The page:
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Sept. 7, 2011

Report: Companies Disclosing Electoral Spending Are More Valuable Than Companies Keeping Spending Secret

In Wake of Citizens United Decision, New Report by Public Citizen and Harvard Professor Shows Value of Disclosure

WASHINGTON, D.C. – Publicly held companies that disclose their electoral spending are more valuable than the politically active companies that fail to disclose their donors, according to a report released today by Public Citizen and a professor at Harvard Law School.

The report, “Fulfilling Kennedy’s Promise,” analyzed the value of 80 S&P 500 companies that disclose electioneering spending (including donations to politically active trade associations and front groups) and compared them to the values of politically active S&P 500 companies that do not disclose their activities. Companies that disclosed their political activity had a 7.5 percent higher industry-adjusted price/book ratio – a commonly used metric to compare values – than other politically active companies as of the end of 2010.

The finding dovetails with research by one of the paper’s co-authors, Harvard Law Professor John Coates, showing that companies spending less on politics also tend to have higher price/book ratios. The report does not claim that disclosure policies cause higher price/book ratios, only that companies with pro-disclosure policies are generally more valuable. But the data are inconsistent with claims that disclosure will harm corporations.

The new finding provides added evidence that the Securities and Exchange Commission (SEC) should require corporations to disclose their political activities, the report concludes. More specifically, the SEC should issue rules that ensure comprehensive disclosure of political activities by publicly traded companies and facilitate the ability of shareholders to adopt bylaws requiring that managers get their political budgets approved.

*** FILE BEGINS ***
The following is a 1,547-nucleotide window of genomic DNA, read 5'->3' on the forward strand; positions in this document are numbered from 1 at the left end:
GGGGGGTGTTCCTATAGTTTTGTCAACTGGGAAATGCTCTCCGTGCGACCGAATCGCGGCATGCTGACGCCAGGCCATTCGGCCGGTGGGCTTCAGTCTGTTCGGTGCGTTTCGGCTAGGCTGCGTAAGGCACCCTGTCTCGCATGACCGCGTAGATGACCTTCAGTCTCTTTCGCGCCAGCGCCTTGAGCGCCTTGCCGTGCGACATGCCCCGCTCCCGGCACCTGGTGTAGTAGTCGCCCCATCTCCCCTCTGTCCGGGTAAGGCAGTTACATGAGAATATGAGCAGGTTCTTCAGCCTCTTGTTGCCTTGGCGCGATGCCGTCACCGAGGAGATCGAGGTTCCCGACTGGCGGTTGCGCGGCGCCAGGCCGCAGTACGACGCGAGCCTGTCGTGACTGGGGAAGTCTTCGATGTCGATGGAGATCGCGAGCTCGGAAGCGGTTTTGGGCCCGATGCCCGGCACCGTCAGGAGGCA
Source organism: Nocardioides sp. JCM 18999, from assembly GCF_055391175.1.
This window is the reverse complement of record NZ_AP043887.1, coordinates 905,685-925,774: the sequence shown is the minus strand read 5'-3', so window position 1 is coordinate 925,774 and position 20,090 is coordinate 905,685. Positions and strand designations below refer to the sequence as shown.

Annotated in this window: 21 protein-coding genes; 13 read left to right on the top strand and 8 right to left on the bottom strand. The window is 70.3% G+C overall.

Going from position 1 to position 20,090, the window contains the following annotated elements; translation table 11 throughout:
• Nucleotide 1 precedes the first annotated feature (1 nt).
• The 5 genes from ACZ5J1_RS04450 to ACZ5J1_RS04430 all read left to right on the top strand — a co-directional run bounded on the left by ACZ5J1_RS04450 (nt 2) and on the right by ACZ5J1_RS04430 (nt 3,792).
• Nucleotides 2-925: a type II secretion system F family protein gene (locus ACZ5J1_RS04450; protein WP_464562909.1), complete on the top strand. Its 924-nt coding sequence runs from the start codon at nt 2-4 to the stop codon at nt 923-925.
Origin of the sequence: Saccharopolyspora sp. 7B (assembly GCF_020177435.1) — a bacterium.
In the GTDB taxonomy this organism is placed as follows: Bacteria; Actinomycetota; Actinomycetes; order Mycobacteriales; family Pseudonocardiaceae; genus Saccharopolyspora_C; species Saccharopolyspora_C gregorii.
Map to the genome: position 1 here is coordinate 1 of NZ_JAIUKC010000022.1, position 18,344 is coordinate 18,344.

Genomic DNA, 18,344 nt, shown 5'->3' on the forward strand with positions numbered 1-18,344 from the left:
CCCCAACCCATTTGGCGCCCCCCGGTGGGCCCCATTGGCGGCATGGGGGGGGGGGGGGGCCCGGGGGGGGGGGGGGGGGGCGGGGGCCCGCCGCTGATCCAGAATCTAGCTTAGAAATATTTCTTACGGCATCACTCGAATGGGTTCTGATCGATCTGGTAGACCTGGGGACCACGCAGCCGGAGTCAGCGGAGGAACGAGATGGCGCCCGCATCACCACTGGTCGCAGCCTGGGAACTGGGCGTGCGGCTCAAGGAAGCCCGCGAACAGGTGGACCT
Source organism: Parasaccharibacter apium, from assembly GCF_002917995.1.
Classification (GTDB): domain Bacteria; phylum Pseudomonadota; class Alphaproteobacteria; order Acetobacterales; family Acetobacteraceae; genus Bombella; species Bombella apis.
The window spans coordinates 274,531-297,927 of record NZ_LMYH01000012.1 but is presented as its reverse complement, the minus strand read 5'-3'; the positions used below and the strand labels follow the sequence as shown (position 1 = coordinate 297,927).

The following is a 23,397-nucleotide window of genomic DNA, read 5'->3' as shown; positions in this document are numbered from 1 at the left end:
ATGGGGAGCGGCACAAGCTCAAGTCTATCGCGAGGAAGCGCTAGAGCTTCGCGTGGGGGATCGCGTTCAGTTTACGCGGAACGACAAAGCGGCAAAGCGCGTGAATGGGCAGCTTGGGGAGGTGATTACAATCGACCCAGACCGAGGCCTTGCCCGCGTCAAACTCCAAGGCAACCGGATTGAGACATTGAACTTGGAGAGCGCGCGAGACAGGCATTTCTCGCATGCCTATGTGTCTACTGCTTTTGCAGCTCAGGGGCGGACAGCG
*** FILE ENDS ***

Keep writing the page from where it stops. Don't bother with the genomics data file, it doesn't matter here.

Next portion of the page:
“Many people would agree that disclosing political activities is the right thing for publicly traded companies to do,” said Coates, a professor of law and economics at the Harvard Law School. “Our study provides new evidence that it is also the thing that smart companies do.”

The U.S. Supreme Court changed the scale of corporate political spending when it decided in 2010 that corporations could spend unlimited amounts of money to influence elections. Its decision in Citizens United v. Federal Election Commission opened the floodgates for the corporate spending to influence elections. But the decision was predicated on an incorrect assumption that corporations are required to reveal the details of their political spending.

In the 2010 elections, the first post-Citizens United election, many corporations funneled their money into third-party front groups with obscure-sounding names; most of these outside groups kept secret their funders. In fact, of the more than $266 million spent by outside groups to influence elections that year, more than $135 million was spent by groups that revealed no information about their funders – almost double the amount of all spending by outside groups in 2006, the previous midterm election cycle.

As for how this political activity affected the corporations’ value, after the 2010 elections, politically active firms had, on average, a 24 percent lower price/book ratio than their industry peers, Coates’ previous research has shown.

   “Justice Anthony Kennedy’s opinion in Citizens United incorrectly assumed that comprehensive disclosure requirements were already on the books,” said Taylor Lincoln, research director for Public Citizen’s Congress Watch division and a co-author of the report. “At least for publicly traded companies, the SEC should close this gap.”

Thus far, efforts to close the disclosure gap since Citizens United have been rebuffed. The DISCLOSE Act, which would have required organizations to reveal the identity of any donor behind a campaign ad giving $1,000 or more, was passed by the then-Democratic House in September 2010 but was blocked by Republicans in the Senate. It has yet to be reintroduced. The Shareholder Protection Act, which would require companies to obtain shareholder approval of their political budgets and to disclose the details of their political spending, stalled in the last congressional session but has been reintroduced in both chambers and is pending before lawmakers now.

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